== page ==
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david wilson for the boston globe

Lev Grossman’s “The Magician’s Land,” published this summer, brings to an end a trilogy that also includes 2009’s “The Magicians” and 2011’s “The Magician King.”

Concluding the body of work “feels satisfying, very satisfying,” Grossman said, but hastened to add, “there’s a little bit of mourning involved.” After all, he said in a telephone interview, “there were some characters that I very much enjoyed being; I enjoyed writing in their voices. And I don’t think I ever will again . . . But there wasn’t any question in my mind that the story was done.”

For one thing, he said, his life is much happier now than when he began the trilogy.

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“I was in a very dark place, a very stuck place, a very lost place,” Grossman said. “One of the ways that I worked my way out of that was by writing the Magician books.”

Literature as a way to work through ideas and feelings is nothing new for Grossman, who grew up in Lexington among a family of writers (his mother and brother are fiction writers and his father, who died in June, was a poet). It was, he said, “a mixed blessing. Your house is full of books, and they’re everywhere, and people consider them important, and they consider writing a valuable thing to do with your life. But there are a lot of voices in that house . . . it can be a little bit hard to find your own voice.”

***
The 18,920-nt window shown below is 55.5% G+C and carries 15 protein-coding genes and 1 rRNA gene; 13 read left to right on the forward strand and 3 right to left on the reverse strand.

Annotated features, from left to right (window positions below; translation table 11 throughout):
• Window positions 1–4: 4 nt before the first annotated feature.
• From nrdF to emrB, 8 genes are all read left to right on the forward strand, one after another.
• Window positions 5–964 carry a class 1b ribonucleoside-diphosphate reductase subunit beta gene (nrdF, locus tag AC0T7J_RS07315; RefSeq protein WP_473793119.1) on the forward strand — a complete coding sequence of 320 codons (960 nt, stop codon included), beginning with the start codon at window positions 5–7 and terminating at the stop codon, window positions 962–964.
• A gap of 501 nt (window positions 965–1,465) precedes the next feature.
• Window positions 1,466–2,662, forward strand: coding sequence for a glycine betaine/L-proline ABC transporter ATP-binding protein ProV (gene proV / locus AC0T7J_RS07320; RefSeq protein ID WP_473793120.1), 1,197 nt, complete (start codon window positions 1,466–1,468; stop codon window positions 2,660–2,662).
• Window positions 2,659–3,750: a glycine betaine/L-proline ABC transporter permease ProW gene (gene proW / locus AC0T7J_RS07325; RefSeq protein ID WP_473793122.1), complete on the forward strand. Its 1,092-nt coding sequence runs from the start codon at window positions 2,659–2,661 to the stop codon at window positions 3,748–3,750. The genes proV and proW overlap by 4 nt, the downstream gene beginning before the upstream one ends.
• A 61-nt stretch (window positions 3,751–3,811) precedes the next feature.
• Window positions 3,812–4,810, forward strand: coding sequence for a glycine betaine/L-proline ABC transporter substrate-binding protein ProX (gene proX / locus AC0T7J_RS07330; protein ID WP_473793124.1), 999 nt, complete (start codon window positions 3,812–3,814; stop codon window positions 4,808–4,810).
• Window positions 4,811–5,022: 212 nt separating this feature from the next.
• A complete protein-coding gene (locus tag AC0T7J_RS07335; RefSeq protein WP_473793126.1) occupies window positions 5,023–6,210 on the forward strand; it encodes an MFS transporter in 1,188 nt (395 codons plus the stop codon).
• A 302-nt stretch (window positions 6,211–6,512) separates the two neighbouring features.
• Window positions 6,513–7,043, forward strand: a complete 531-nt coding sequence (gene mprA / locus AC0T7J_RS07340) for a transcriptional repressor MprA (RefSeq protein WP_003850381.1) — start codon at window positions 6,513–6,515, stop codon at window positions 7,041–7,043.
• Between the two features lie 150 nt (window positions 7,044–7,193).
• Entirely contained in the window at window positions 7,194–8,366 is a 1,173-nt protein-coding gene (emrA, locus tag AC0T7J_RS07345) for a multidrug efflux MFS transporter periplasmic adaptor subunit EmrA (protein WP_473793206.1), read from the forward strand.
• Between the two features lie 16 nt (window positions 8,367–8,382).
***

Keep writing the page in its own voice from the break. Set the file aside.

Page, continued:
One way, Grossman discovered, was to strike out into his own genre. “It was a surprise to me when I became a fantasy novelist,” he said. “I had always intended to be a writer of literary fiction. The first time I wrote a scene in which someone casts a spell, the story just came pouring out of me. It felt very rebellions and forbidden and filthy; I had a strong sense that they’ll never let me get away with this, which is the best possible feeling to have when you’re writing a novel.”

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Grossman reads from “The Magician’s Land” at 7 p.m. Thursday at Brookline Booksmith.


Kate Tuttle, a writer and editor, can be reached at kate.tuttle@gmail.com.